c.  THIRD PARTY BACKUP  -- Something like Acronis, etc., which could apparently give you a bare metal restore option, just as it would on a desktop PC -- as long as you have an exertnal usb drive or something similar big enough to hold the entire contents of the server.  

    Did I miss anything, is anything in the works, and does anybody have any good advice to offer here?

    WHS is designed in such a way that the OS is non-essential.  If something happens to the OS, you just reinstall it (leaving the data alone).  As for the data in the shares, the backup tool that is part of PP1 works just fine.  Ghosting your OS partition is unsupported and will most likely be more trouble than it's worth, but feel free to give it a shot if you like. ;)

    Mike_Va said:

    Basically, the storage of music and such makes the server the only storage locale in the household (admittedly duplicated) for data that would take a bit of work to restore.  So Option B doesn't quite do it.  

    I'm all right, I suppose, if I need to go third party, as long as I'm not going to foul up the system by backing it up, and can safely presume that tombstones and such will be backed up and restored successfully.  I could see something like a schedule using 3rd Party software every month, and WHSBDBB on the alternating two week intervals.  That make any sense?  

    3.  PC BACKUP:  

    There's one odd behavior associated with the basic backup functions -- they don't seem to work when external USB drives are attached to the client, and particularly not with an encrypted drive/file is mounted using something like truecrypt (even if drives or mounted virtual drives are manually excluded from the backup attempt).  

    Is that intentional, or am I misconfigured somewhere?

    It should backup USB drives as long as it has been configured in the backup tool.  However, if you are using TrueCrypt, then I can see how it might not work.  

    Mike_Va said:

    4.  LOGGING ON:  This one's a bit of an oddball question, I'll admit, but I have good motives.  I'm aware, of course, that WHS is meant to be run headless, and somewhere along the way I believe I've been warned that leaving an account logged on (locally) can degrade performance.  

    I don't think you would have a performance hit, but it's definitely unsupported.

    Mike_Va said:

    OK.  But that has some drawbacks too.  First, there are some things that need to be up and running in the tray to do their thing

    Which means you are installing something on your server that is unsupported as there is no part of WHS that requires direct server desktop access.

    Mike_Va said:

     -- e.g, now that the PC is downstairs where it's cool, the hottest components in the box are at like 33 degs C with most components in the 20s, and speedfan would readily quiet things down -- IF I'm logged on.  This could be fixed, of course, with a hardware fan controller, but is that really necessary?  

    More importantly, I've now managed to get the house workstations to go to an S3 sleep state, which is really good for the energy footprint.  Modern PCs seem to draw considerable power even at idle (80-90 watts, maybe more?), but only a meager few in S3 with everything including the fans shut down.  I have good guidelines that suggest you can put a Server in S3 as well and have it recover with wake on lan functions, and the power savings would be great for a server that mostly sits doing nothing during the day five days a week (say 5 watts vs 85-90 x 14-16 hours/day x 5 days).  And I can already attest to the fact that the desktops will wake when queried by WHS, backup, and go back into a deep sleep state, so the basic technology seems to be there.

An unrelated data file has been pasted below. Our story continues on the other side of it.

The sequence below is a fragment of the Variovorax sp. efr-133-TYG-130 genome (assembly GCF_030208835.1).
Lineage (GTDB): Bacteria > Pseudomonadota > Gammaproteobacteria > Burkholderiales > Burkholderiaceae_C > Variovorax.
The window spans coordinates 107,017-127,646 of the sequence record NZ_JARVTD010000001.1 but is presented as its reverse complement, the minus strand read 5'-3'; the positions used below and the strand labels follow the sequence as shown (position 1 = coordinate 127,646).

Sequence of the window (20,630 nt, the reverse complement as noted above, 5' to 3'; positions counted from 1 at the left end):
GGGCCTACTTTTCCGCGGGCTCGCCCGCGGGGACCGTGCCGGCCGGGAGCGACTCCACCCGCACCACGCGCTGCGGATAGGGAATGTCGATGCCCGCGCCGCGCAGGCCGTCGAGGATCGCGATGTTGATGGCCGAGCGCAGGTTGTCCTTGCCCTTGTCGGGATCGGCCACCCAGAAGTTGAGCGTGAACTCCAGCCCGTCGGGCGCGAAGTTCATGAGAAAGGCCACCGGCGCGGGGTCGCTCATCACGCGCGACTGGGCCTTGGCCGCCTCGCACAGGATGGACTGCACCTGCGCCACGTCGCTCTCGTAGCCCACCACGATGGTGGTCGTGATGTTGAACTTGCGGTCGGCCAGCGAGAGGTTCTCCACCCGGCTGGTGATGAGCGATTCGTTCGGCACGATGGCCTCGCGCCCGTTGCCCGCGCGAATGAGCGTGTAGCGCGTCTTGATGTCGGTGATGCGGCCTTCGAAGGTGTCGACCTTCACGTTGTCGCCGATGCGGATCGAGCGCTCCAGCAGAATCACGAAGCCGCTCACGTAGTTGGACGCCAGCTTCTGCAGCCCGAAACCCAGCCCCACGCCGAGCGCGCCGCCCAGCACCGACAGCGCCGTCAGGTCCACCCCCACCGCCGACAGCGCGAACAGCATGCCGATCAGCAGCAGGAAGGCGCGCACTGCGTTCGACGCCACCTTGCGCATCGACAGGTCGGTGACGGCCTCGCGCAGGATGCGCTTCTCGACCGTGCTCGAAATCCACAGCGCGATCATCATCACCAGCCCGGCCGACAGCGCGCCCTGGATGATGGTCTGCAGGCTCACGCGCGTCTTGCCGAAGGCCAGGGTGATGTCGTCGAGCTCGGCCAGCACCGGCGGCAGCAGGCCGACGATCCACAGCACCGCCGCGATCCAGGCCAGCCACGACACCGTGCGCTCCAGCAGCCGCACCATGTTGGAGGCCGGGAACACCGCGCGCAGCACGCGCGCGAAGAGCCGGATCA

WHS doesn't tell the client to "wake up".  The client is given a random time to wake up by the server, then the client wakes itself up.

    Mike_Va said:

    But again, it wouldn't seem that one could use the "power options" to put the Server in Standby if there's no account logged on.  

    The question, therefore, is:  What harm would it do to stay logged on, and what sort of performance degradation would be expected (and why)?

    The harm would be that your server is always logged on, a good way to allow someone else access to your data.

    Mike_Va said:

    This is an Athlon 3800x2 with 2 Gigs of RAM, so if the hit is minor, I could probably live with it -- this isn't quite min spec, after all.  

    Alternatively, is there some other way to get the task done?  

    You can install the 2003 Resource Kit on your server, then use an app called SrvAny (at least I think that's the name).  It allows you to install any app as a service.


    Cheers,
    Mike R.  



    Sunday, January 25, 2009 5:58 AM
    Moderator
  • Defragmenting the hard drives in your server will not have the performance impact that you probably expect. In real world testing, defragmenting doesn't generally offer the level of improvement that the publishers of popular utilities generally imply, so I don't usually recommend it. If you feel a need for defragmenting, however, you will have to use one of those tools, as (so far as I can tell) Microsoft is unlikely to spend any time on making the built-in applet work safely with this version of the product.

     

    Server backup: The tool that was added to Power Pack 1 backs up only your shares. It does so in a relatively efficient manner, using links to files that haven't changed since a previous backup rather than copying those files all over again. You can then (if you choose) take the external drive you've backed your shares up to off-site for safety.